Blockchain is making an impact everywhere around us. From its origins as a cryptography method debuting ten years ago, the practice of securing data blocks in a chain led the way to developing digital currencies, authenticating crowdfunding, and verifying company governance documents, among other uses.
You don't have to look far to see how companies are investing and growing their business with the help of blockchain technology. California recently passed legislation to encompass blockchain technology for electronic signatures and smart contracts. Walmart is using blockchain to track groceries along its supply chain. The related market is forecast to gain revenue worth $20 billion by 2024, up from the $315 million in revenue companies realized in 2015, according to estimates with Transparency Market Research.
But as in all things data, analyzing the information helps keep companies competitive. There's a lot of hype around blockchain thanks to Bitcoin and other cryptocurrencies. However, we know the technology has practical uses in business and is even more valuable when using cloud-based analytics to derive insights.
To help make sense of it all, Oracle Analytics invited Vinny Lingham to our podcast. Lingham is a well-recognized South African Internet entrepreneur and an active technology investor focused primarily on Bitcoin and Blockchain projects. He's also an investor on the South Africa version of the television show, Shark Tank, where they have dubbed him the "Bitcoin Oracle." Lingham is currently the co-founder and CEO of Civic Technologies, a blockchain-powered startup company that specializes in digital identity. Before Civic, he was the co-founder and CEO of Gyft, a mobile gift card company founded in 2012 and backed by Google Ventures.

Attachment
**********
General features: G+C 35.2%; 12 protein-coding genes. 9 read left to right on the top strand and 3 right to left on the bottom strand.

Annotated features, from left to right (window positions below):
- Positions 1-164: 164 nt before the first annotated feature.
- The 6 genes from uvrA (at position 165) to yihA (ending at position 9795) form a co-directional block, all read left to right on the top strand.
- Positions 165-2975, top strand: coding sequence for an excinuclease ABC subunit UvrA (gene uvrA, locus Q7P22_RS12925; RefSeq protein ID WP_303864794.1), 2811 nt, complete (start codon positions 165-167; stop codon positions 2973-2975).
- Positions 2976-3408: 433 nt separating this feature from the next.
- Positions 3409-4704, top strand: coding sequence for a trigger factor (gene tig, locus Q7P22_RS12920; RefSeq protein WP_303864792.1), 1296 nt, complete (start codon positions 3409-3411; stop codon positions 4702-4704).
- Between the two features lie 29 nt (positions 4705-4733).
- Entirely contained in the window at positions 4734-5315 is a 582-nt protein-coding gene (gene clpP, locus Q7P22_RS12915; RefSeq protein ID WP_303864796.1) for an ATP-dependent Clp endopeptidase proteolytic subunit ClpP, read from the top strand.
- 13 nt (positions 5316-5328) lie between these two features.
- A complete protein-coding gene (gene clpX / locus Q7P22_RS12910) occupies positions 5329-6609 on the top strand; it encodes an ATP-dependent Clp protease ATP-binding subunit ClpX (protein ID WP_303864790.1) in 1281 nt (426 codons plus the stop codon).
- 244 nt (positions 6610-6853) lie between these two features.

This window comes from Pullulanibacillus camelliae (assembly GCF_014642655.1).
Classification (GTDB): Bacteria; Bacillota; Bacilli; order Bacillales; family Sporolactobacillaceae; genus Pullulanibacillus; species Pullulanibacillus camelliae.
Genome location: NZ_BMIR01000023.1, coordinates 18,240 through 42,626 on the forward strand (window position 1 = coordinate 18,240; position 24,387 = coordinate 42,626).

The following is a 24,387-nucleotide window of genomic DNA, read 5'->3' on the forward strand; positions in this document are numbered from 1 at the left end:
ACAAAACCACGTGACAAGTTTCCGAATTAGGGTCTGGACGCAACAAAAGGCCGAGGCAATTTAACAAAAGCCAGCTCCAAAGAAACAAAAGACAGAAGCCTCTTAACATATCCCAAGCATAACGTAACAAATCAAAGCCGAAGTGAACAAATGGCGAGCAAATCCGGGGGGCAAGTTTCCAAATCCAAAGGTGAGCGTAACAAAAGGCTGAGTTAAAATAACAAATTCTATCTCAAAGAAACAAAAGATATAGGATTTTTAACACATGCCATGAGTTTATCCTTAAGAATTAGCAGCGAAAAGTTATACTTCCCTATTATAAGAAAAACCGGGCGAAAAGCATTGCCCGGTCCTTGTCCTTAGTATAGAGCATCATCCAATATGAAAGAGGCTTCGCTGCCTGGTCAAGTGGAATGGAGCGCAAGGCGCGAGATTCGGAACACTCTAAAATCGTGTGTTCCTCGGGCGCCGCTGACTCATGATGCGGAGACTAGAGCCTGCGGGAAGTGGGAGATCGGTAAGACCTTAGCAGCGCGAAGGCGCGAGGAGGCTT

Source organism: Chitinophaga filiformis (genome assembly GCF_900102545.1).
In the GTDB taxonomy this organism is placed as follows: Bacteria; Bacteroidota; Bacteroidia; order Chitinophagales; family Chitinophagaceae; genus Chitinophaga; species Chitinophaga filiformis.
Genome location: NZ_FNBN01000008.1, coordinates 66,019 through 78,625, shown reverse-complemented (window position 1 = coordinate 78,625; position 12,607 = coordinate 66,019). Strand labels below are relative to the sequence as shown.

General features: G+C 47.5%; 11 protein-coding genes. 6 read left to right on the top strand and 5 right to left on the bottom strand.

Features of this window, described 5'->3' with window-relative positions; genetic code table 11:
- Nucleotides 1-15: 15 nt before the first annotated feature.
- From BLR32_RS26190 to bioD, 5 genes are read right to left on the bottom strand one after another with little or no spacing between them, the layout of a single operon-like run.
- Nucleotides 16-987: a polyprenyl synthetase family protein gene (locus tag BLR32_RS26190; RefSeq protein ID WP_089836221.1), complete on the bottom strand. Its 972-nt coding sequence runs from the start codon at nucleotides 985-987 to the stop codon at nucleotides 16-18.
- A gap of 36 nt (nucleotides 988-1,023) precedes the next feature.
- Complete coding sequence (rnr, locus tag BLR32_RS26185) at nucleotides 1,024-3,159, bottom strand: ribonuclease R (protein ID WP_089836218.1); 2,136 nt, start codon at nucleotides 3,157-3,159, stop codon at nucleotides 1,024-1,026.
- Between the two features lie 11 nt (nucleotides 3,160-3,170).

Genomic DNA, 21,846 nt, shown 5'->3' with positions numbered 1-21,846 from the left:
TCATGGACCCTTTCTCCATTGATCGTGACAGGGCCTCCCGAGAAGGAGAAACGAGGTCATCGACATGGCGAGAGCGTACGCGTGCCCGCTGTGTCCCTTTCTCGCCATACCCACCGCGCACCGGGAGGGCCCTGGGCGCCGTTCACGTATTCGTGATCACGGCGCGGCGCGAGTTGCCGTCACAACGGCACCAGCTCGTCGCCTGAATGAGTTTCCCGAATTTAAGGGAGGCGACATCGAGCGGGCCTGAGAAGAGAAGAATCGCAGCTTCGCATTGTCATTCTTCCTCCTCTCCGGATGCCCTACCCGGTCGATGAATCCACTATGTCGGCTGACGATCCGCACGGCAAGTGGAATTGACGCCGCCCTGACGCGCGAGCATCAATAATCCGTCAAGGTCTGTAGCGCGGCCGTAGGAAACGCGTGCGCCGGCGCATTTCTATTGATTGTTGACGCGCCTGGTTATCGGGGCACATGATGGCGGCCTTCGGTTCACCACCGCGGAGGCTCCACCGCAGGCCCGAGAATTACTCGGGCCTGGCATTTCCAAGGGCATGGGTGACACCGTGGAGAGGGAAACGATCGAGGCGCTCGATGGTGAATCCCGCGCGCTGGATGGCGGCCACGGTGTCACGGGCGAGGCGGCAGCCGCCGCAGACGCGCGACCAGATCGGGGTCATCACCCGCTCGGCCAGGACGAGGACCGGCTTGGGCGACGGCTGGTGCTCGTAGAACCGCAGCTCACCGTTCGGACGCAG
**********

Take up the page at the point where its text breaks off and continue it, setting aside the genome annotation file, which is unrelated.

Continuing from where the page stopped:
As part of our conversation, we asked about the balance of enterprise adoption of blockchain verses the consumer adoption of blockchain applications. Lingham recounted his company's work with beermaker Budweiser to make a prototype crypto beer vending machine, showcased at a recent conference (Consensus 2018).
While it sounds like a fantastic idea at a sporting event or music festival, it could be a legal nightmare if someone under legal drinking age got served a Bud. One solution might be to enforce strict identification rules and monitor the vending machine with a guard. Lingham suggested a different tactic.
"We were in discussions about age verification with Budweiser, but for them, the blind spot is that they can't sell beer in vending machines because you can't tell how old the person is when they order," Lingham said. "We have a technology that verifies a person's identity using their phone and blockchain technology."
And while a vending machine for beer is more proof-of-concept than ready to deploy, Lingham says companies need to invest now into blockchain and learn how to analyze the data to establish a foothold on the future.
"It's going to be a long-term thing in trying to institutionalize blockchain," Lingham said. "This kind of technology could be used for alcohol, sure… but what about vending specific amounts of prescription medication to avoid overdosing, or verifying documents for General Data Protection Regulation (GDPR)."
Click on the photo to listen to the full podcast.
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